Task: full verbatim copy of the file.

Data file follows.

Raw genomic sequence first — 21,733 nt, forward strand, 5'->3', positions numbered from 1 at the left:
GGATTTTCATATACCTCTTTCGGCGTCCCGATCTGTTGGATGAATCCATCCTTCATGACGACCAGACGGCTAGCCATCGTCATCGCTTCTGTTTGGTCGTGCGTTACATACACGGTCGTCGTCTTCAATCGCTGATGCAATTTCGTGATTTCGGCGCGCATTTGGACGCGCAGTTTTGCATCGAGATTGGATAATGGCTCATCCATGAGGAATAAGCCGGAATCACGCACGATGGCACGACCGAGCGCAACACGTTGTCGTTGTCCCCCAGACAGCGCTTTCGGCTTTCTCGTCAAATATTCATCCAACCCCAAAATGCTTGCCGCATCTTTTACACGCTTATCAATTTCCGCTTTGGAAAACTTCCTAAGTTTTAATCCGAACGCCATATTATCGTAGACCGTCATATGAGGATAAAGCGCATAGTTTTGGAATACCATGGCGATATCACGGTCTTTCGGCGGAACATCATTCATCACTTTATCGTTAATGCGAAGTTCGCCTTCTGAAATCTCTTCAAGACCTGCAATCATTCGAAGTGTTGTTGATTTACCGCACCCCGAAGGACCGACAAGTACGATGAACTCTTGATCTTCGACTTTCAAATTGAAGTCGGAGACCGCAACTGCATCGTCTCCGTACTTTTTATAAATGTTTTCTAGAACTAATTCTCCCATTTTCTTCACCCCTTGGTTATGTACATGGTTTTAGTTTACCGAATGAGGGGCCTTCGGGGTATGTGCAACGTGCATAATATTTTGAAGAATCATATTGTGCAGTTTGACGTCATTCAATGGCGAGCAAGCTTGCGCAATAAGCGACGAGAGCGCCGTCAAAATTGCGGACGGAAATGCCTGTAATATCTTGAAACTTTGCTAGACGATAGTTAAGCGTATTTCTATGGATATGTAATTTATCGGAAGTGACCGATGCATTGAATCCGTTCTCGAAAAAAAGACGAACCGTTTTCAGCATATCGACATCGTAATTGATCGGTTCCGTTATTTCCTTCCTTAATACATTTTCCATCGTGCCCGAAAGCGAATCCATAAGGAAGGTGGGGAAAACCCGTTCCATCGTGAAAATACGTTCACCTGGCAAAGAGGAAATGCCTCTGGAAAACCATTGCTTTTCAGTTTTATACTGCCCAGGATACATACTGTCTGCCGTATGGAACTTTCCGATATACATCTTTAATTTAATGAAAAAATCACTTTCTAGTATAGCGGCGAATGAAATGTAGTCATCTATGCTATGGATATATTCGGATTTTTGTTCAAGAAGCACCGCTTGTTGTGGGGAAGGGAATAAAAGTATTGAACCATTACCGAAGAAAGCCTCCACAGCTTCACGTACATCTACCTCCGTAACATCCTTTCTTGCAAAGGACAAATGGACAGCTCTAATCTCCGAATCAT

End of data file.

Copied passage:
Raw genomic sequence first — 21,733 nt, forward strand, 5'->3', positions numbered from 1 at the left:
GGATTTTCATATACCTCTTTCGGCGTCCCGATCTGTTGGATGAATCCATCCTTCATGACGACCAGACGGCTAGCCATCGTCATCGCTTCTGTTTGGTCGTGCGTTACATACACGGTCGTCGTCTTCAATCGCTGATGCAATTTCGTGATTTCGGCGCGCATTTGGACGCGCAGTTTTGCATCGAGATTGGATAATGGCTCATCCATGAGGAATAAGCCGGAATCACGCACGATGGCACGACCGAGCGCAACACGTTGTCGTTGTCCCCCAGACAGCGCTTTCGGCTTTCTCGTCAAATATTCATCCAACCCCAAAATGCTTGCCGCATCTTTTACACGCTTATCAATTTCCGCTTTGGAAAACTTCCTAAGTTTTAATCCGAACGCCATATTATCGTAGACCGTCATATGAGGATAAAGCGCATAGTTTTGGAATACCATGGCGATATCACGGTCTTTCGGCGGAACATCATTCATCACTTTATCGTTAATGCGAAGTTCGCCTTCTGAAATCTCTTCAAGACCTGCAATCATTCGAAGTGTTGTTGATTTACCGCACCCCGAAGGACCGACAAGTACGATGAACTCTTGATCTTCGACTTTCAAATTGAAGTCGGAGACCGCAACTGCATCGTCTCCGTACTTTTTATAAATGTTTTCTAGAACTAATTCTCCCATTTTCTTCACCCCTTGGTTATGTACATGGTTTTAGTTTACCGAATGAGGGGCCTTCGGGGTATGTGCAACGTGCATAATATTTTGAAGAATCATATTGTGCAGTTTGACGTCATTCAATGGCGAGCAAGCTTGCGCAATAAGCGACGAGAGCGCCGTCAAAATTGCGGACGGAAATGCCTGTAATATCTTGAAACTTTGCTAGACGATAGTTAAGCGTATTTCTATGGATATGTAATTTATCGGAAGTGACCGATGCATTGAATCCGTTCTCGAAAAAAAGACGAACCGTTTTCAGCATATCGACATCGTAATTGATCGGTTCCGTTATTTCCTTCCTTAATACATTTTCCATCGTGCCCGAAAGCGAATCCATAAGGAAGGTGGGGAAAACCCGTTCCATCGTGAAAATACGTTCACCTGGCAAAGAGGAAATGCCTCTGGAAAACCATTGCTTTTCAGTTTTATACTGCCCAGGATACATACTGTCTGCCGTATGGAACTTTCCGATATACATCTTTAATTTAATGAAAAAATCACTTTCTAGTATAGCGGCGAATGAAATGTAGTCATCTATGCTATGGATATATTCGGATTTTTGTTCAAGAAGCACCGCTTGTTGTGGGGAAGGGAATAAAAGTATTGAACCATTACCGAAGAAAGCCTCCACAGCTTCACGTACATCTACCTCCGTAACATCCTTTCTTGCAAAGGACAAATGGACAGCTCTAATCTCCGAATCAT